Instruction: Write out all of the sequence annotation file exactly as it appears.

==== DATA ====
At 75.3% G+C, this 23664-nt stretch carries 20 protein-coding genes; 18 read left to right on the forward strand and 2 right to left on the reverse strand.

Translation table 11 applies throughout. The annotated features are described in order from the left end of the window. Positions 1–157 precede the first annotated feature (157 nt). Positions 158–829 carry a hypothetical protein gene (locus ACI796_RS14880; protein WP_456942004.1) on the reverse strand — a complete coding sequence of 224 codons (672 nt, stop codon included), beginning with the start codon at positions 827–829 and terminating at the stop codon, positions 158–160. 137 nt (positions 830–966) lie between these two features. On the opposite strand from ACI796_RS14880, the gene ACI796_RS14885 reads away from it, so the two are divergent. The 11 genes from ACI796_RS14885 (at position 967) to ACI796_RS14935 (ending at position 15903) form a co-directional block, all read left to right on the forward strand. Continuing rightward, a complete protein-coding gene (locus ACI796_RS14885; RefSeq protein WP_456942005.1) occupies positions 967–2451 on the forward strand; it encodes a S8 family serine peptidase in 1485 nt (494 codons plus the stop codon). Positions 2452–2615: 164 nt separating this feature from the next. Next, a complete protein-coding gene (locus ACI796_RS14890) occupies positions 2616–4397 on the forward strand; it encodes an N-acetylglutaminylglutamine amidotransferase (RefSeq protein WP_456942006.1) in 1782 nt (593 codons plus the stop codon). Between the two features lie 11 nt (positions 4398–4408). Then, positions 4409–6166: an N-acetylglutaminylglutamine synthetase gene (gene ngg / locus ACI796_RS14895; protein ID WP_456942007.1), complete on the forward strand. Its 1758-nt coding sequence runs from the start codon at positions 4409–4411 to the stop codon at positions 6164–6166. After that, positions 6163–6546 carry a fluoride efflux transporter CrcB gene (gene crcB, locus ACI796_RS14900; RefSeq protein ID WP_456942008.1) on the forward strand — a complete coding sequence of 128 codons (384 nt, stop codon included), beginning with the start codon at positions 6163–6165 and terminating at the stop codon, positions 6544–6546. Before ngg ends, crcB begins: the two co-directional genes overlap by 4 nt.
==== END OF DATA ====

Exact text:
At 75.3% G+C, this 23664-nt stretch carries 20 protein-coding genes; 18 read left to right on the forward strand and 2 right to left on the reverse strand.

Translation table 11 applies throughout. The annotated features are described in order from the left end of the window. Positions 1–157 precede the first annotated feature (157 nt). Positions 158–829 carry a hypothetical protein gene (locus ACI796_RS14880; protein WP_456942004.1) on the reverse strand — a complete coding sequence of 224 codons (672 nt, stop codon included), beginning with the start codon at positions 827–829 and terminating at the stop codon, positions 158–160. 137 nt (positions 830–966) lie between these two features. On the opposite strand from ACI796_RS14880, the gene ACI796_RS14885 reads away from it, so the two are divergent. The 11 genes from ACI796_RS14885 (at position 967) to ACI796_RS14935 (ending at position 15903) form a co-directional block, all read left to right on the forward strand. Continuing rightward, a complete protein-coding gene (locus ACI796_RS14885; RefSeq protein WP_456942005.1) occupies positions 967–2451 on the forward strand; it encodes a S8 family serine peptidase in 1485 nt (494 codons plus the stop codon). Positions 2452–2615: 164 nt separating this feature from the next. Next, a complete protein-coding gene (locus ACI796_RS14890) occupies positions 2616–4397 on the forward strand; it encodes an N-acetylglutaminylglutamine amidotransferase (RefSeq protein WP_456942006.1) in 1782 nt (593 codons plus the stop codon). Between the two features lie 11 nt (positions 4398–4408). Then, positions 4409–6166: an N-acetylglutaminylglutamine synthetase gene (gene ngg / locus ACI796_RS14895; protein ID WP_456942007.1), complete on the forward strand. Its 1758-nt coding sequence runs from the start codon at positions 4409–4411 to the stop codon at positions 6164–6166. After that, positions 6163–6546 carry a fluoride efflux transporter CrcB gene (gene crcB, locus ACI796_RS14900; RefSeq protein ID WP_456942008.1) on the forward strand — a complete coding sequence of 128 codons (384 nt, stop codon included), beginning with the start codon at positions 6163–6165 and terminating at the stop codon, positions 6544–6546. Before ngg ends, crcB begins: the two co-directional genes overlap by 4 nt.